If everything's expensive, then what do you buy?
That's the riddle facing Yale economist Robert Shiller, who makes the case that both stocks and bonds look expensive now, and "bubbly thinking" abounds.
Shiller's advice is actually three-fold. First, find a proper asset balance for your portfolio. Second, use the strategies of "value investing" to pick the best stocks out there. Third, temper your expectations.
Equity valuations aren't justified, "but I would say that they're not outrageous yet. And given the alternatives, I think people still should have money in the market," Shiller said Thursday on CNBC's "Futures Now." "The lesson now is not to go overboard in the stock market, and also to have enough savings for your retirement, because the market overall is not likely overall to do as well as it has in the past."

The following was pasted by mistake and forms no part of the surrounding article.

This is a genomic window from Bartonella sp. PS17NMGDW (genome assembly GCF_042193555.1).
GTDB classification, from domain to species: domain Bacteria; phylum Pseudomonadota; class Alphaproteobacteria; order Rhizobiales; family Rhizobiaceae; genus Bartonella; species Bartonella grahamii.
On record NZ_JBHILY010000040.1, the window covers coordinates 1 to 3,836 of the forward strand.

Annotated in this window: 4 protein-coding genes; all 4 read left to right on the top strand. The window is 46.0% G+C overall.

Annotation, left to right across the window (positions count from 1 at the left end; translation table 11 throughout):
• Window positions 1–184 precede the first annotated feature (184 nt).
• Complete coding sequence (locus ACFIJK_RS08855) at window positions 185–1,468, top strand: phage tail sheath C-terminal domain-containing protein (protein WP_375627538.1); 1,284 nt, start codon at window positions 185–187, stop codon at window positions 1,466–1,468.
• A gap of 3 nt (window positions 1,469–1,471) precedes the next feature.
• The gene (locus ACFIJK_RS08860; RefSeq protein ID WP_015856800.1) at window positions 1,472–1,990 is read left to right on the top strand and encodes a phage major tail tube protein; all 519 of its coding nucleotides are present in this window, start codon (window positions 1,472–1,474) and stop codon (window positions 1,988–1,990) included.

When asked what sort of allocation percentages people might want to target, Shiller demurred.
"That's a difficult question! My first advice to most people would be, get a financial advisor. Because the answer to that question depends on your circumstances, your fears, your desire for a bequest to your children, whatever. And so there's no simple answer," Shiller said.
But for this Nobel laureate, the basic idea of asset diversification holds.
"I think that the general rule is, you do want to diversify across all the asset classes. Bonds and stocks look pricey, real estate is starting to get pricey. So, you know, you've got to put your money somewhere," he said.